Researchers from the University of California, Berkeley are one of many groups benefiting from funding from the BRAIN Initiative, founded by President Obama in 2013. The Berkeley research team, in partnership with a team from the Allen Institute for Brain Science in Seattle, have received $65.5 million from the National Institutes of Health (NIH) to catalog all the cells of a mouse brain with the goal of using this catalog to later classify all cells in the human brain. (Image courtesy of Wikimedia Commons)
John Ngai from the UC Berkeley department of molecular and cell biology, explained that: “Our task is to identify, classify and characterize all the cell types in the mouse brain and understand how they wire up, to serve as a basis for understanding how the human brain functions in health and disease."
To gain a better understanding of the cells in mice brains, the UC Berkeley team will study the mRNA in different genes. Using the technique of single-cell transcriptomics to identify all the mRNA that a single cell transcribes, the Berkeley researchers can find group cells together based on their mRNA. Considering that there are more than 80 billion nerve cells (neurons) in the human brain, identifying and grouping all these cells together is a large task. Once the cells from the entire mouse brain are mapped, researchers can use this as reference for the human brain.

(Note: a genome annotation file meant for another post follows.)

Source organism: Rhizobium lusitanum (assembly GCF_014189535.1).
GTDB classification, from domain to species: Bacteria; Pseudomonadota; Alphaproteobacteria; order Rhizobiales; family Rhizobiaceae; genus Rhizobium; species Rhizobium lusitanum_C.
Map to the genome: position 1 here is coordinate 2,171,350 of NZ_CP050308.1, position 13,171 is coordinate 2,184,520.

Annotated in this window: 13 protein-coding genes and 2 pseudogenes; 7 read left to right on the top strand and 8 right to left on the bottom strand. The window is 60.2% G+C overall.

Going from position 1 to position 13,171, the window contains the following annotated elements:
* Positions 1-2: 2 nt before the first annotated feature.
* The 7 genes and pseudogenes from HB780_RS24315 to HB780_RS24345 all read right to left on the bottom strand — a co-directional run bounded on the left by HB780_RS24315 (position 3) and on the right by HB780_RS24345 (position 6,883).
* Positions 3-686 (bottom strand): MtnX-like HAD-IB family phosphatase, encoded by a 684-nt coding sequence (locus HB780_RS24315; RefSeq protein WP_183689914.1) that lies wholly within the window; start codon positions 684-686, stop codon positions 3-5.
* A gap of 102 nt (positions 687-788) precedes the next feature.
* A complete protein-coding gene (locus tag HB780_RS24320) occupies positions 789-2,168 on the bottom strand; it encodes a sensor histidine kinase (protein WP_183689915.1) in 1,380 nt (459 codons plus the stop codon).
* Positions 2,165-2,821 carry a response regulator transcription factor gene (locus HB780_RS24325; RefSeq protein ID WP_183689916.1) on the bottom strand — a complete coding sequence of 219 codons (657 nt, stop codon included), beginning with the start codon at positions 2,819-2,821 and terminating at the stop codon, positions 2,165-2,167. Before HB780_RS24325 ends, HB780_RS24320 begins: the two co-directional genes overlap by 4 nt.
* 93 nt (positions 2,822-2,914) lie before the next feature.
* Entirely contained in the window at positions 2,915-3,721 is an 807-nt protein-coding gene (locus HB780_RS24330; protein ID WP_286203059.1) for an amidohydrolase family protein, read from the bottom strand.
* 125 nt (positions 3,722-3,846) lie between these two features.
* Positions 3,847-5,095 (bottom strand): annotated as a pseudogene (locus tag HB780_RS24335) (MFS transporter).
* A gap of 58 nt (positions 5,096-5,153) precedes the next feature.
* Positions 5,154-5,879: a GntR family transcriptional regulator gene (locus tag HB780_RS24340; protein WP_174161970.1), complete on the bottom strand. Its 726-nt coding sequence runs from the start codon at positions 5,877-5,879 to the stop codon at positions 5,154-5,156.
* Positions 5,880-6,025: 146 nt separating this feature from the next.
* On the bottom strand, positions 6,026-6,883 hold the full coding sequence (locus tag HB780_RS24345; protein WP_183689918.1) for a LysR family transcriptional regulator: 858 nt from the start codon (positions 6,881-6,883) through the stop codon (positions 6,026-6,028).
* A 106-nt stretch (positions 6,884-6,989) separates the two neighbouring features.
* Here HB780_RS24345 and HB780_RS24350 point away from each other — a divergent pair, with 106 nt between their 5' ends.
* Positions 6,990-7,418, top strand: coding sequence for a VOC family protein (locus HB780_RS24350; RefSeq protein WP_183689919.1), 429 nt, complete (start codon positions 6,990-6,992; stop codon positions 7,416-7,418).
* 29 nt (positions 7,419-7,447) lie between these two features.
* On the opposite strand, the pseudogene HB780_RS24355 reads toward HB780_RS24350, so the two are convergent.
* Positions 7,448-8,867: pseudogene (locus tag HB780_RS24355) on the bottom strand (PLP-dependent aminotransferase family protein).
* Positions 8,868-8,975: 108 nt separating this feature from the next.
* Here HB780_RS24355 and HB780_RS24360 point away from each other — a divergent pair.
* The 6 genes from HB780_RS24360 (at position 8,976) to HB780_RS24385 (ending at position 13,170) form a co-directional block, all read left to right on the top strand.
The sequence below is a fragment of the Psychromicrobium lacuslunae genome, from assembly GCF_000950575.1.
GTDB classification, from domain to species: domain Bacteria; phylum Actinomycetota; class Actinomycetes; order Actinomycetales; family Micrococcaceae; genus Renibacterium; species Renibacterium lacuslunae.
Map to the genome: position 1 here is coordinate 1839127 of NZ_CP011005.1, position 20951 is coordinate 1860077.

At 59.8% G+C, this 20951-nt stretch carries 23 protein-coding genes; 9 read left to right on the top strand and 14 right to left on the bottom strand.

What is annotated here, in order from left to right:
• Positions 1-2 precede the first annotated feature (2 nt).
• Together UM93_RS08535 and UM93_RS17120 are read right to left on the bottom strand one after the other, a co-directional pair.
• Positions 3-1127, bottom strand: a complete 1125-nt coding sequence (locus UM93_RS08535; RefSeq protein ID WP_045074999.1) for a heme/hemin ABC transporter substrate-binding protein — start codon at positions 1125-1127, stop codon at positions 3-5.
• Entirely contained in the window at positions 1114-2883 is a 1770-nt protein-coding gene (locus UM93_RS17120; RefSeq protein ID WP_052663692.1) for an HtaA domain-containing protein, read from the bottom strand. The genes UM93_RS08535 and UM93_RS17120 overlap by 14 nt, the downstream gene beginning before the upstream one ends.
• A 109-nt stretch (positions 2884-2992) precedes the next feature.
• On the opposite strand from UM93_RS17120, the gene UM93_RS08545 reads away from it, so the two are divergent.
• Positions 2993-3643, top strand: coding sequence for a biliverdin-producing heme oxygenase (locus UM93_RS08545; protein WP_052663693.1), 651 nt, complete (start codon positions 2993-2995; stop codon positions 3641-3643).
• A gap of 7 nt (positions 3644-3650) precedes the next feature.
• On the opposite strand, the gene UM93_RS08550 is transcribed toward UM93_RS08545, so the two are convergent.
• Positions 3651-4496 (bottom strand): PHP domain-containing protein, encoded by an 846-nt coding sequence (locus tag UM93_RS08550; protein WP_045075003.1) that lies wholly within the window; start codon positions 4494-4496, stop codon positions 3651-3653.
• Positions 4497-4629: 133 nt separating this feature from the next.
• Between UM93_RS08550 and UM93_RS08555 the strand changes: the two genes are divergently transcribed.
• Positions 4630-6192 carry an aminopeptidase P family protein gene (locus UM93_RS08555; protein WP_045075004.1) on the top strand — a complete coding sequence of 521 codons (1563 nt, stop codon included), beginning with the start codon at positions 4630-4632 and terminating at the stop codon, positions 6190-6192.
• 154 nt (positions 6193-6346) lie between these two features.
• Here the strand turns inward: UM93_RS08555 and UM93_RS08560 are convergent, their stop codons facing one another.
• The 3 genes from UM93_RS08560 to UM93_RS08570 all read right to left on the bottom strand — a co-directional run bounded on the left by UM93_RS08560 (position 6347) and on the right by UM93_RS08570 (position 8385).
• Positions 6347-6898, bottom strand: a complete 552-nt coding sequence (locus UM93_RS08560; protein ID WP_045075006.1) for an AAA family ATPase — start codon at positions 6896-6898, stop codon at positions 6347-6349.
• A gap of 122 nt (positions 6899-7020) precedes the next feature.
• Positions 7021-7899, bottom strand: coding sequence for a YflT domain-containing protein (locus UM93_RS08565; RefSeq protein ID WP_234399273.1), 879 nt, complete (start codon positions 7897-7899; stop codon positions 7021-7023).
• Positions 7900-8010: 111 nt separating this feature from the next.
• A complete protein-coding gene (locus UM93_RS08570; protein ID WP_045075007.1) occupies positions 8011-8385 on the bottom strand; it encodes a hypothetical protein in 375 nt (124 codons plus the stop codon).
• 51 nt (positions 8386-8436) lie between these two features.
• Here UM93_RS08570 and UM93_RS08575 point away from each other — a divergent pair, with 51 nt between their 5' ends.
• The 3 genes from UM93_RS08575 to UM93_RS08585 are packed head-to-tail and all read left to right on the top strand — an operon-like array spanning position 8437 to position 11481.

According to Dr. Ngai: “We’ve known about the existence of neurons for over a hundred years, but we don’t have a good handle on how many there are and what sets them apart from each other — there could be hundreds of types, there could be thousands. We now have the tools to find out."
UC Berkeley joins other research institutions around the country, including the University of Southern California, as a recipient of this BRAIN Initiative grant.
(Image courtesy of Introvert via Wikimedia Commons)
The University of California, Berkeley is a leader in life science research. Hundreds of life science researchers who work throughout the dozens of different disciplines and centers on campus solve leading scientific questions and receive millions of dollars in funding each year to support this ongoing research. This funding comes from both private and public donations and grants, providing millions of dollars to support laboratories. The university currently has more than $177.5 million in active funding from the National Institutes of Health.
Departments at the university receiving substantial amounts of this funding include:
- Biochemistry - $34.6 million
- Public Health and Preventative Medicine - $13.3 million
- Neurosciences - $7.8 million
- Chemistry - $7.5 million
- Biomedical Engineering - $6.6 million
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